Currently, councilmembers are removed from office if they're convicted of a felony involving "moral turpitude". This prop would change the standard, and allow a 5/7 vote by the council itself to remove a councilmember from office.

The publicity pamphlet has exactly one argument on the "Against" side, and it's from Granville himself. (He also has a longer version at https://mylocalnews.us/arizona/2018/10/ ... ally-does/ ). He raises a lot of the same arguments we've seen in defenses of sexual predators like Kavanaugh and Moore: he's innocent until proven guilty, and he's entitled to a trial.

That's true, but it's irrelevant. It's an attempt to muddy the waters. Yes, it's true that he's entitled to his day in court *before being convicted of a crime*. There is no right to a trial before being fired from your job for misconduct. Granville's attempt to conflate the two things, the standard for a felony conviction versus the standard for being fired from your job, is not only intellectually dishonest, it's also a clear indication that he doesn't have a good argument against why this should become law.

The state legislature is already allowed to vote to remove members from office for misconduct (just ask Don Shooter). I see no reason why the Tempe City Council shouldn't have a similar mechanism in place.

So that's a Yes.

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Re: Arizona is a blasted hellscape

Postby Thad » Mon Oct 15, 2018 9:46 pm

I looked over the judicial nominees and here's what I came up with. (I already shared a couple of these links earlier, but again, I'm sharing these notes with a few different people, so some straight links and some redundant links will be included.)

Judicial review scores are available at https://www.azcourts.gov/jpr/Judicial-P ... ial-Report . They're not as detailed or specific as I'd like, but the criteria are explained at https://www.azcourts.gov/jpr/About-JPR/JPR-Process . All judges up for retention this year score very highly; most have a unanimous score on "meets standards"; only a few have 1 "does not meet" vote; only one has more than that, and he's not in Maricopa County.

There's an effort among some Red for Ed leaders to remove the two State Supreme Court judges who are up for retention, John Pelander and Clint Bolick, on the basis of the decision to keep Invest in Ed off the ballot. Here are some resources on that story (two articles and one radio interview):

https://kjzz.org/content/703441/redfore ... urt-judges
https://www.phoenixnewtimes.com/news/te ... g-10789635
https://azcapitoltimes.com/news/2018/09 ... -justices/

I'm angry about Invest in Ed not making it to the ballot, but I don't think I support the effort to remove Pelander and Bolick from the bench.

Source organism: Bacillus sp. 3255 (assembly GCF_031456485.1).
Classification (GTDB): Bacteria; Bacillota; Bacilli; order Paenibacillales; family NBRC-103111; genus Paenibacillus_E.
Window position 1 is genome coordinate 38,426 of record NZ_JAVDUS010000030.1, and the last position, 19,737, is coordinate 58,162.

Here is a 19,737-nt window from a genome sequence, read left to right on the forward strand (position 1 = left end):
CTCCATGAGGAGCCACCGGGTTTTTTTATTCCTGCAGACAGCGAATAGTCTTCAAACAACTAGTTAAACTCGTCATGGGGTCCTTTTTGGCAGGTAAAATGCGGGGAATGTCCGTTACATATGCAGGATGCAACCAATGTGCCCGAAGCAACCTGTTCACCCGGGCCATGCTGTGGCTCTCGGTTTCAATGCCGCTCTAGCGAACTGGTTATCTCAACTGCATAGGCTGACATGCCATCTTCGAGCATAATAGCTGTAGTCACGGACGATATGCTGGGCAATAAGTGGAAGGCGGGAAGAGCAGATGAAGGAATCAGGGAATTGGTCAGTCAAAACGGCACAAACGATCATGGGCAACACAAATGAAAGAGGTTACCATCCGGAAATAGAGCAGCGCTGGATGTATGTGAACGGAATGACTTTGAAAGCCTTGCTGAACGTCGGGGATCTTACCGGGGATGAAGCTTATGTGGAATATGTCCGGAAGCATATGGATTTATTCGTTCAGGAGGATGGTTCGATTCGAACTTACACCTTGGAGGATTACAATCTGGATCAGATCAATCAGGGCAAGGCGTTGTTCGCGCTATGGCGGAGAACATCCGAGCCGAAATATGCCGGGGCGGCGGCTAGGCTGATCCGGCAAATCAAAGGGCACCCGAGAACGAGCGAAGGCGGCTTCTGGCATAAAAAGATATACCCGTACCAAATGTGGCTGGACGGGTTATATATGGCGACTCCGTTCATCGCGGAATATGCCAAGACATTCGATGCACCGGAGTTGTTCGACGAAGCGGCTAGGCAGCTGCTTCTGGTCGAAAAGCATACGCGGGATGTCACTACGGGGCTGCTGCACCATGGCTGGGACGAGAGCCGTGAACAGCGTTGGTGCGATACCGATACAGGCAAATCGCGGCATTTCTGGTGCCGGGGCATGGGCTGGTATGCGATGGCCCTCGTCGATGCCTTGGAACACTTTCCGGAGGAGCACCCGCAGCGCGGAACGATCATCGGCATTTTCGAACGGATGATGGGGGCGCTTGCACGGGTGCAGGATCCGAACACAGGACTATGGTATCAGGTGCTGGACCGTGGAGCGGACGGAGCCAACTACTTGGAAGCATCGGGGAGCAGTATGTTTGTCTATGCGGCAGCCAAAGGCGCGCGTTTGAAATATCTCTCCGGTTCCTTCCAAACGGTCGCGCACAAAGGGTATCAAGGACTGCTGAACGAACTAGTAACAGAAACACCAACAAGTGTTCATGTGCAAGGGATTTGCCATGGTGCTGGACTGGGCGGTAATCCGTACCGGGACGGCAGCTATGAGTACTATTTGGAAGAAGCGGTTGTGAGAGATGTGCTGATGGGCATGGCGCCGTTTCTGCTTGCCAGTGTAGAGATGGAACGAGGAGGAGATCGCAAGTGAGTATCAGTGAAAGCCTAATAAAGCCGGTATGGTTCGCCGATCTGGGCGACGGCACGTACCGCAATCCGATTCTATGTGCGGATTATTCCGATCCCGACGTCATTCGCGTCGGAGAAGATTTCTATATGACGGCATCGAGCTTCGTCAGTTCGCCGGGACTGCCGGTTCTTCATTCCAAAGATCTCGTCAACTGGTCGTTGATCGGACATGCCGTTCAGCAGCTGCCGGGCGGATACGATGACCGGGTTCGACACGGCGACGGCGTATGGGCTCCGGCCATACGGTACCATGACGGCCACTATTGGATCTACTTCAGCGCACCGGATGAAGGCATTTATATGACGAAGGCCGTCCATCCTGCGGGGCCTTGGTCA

For starters, we don't actually know which side either one of them came down on, because the full ruling hasn't been released yet. A Ducey campaign aide said that the ruling was 5-2, but we don't know if that's true, and even if it is we don't know which side Pelander or Bolick were on. (Even if we assume Chief Justice Bales, the sole Democratic appointee on the court, was one of the 2, we don't know who the other one is, and all the other judges on the court were appointed by either Brewer or Ducey.)

In particular I don't see a good argument for removing Pelander. He's not a Ducey appointee, and he'll be retiring within the next three years anyway (judges must retire at age 70; Pelander turns 70 in 2021).

I don't much like Bolick's bio (Goldwater Institute, Federalist Society, pro-school choice, anti-affirmative action -- he's a right-wing guy), but I've skimmed the rulings at https://www.azcourts.gov/opinions/Searc ... &court=999 and I haven't seen any clear red flags that the court is split on ideological lines (like, say, the US Supreme Court is).

There's an argument to be made that Ducey appointees should be rejected on principle due to his packing the court (he and the legislature expanded its size from 5 to 7 in 2016). However, Pelander was not appointed by Ducey, and Bolick was appointed before the court was expanded; it seems to me that if we want to reject Ducey's efforts to pack the courts, we should wait until the two new judges, Andrew Gould and John Lopez IV, are up for retention and vote them out, not Bolick. (There's an argument to be made that all Ducey's appointees should be rejected outright, I suppose, but I don't think it's a very strong argument.)

In summary: I'm angry about Invest in Ed not making it onto the ballot, and I sympathize with the instinct to punish judges for making that decision. But I just don't think the case for doing so is very strong -- certainly not against Pelander, and probably not against Bolick either. For starters, we haven't even seen the ruling. Additionally, I fear that if we *do* start removing judges because we don't like their decisions, that's a bell that can't be un-rung -- and before long, we can expect to see judges removed constantly for partisan reasons, and that's not any better for the independence of the judiciary than the Republicans packing the court.

There is a threshold where it's appropriate to remove a judge. But I don't think Pelander or Bolick have crossed it.

As of right now, I intend to vote "retain" on all judges. I haven't marked my ballot and could change my mind if I run across any new information, but that's the way I'm leaning right now.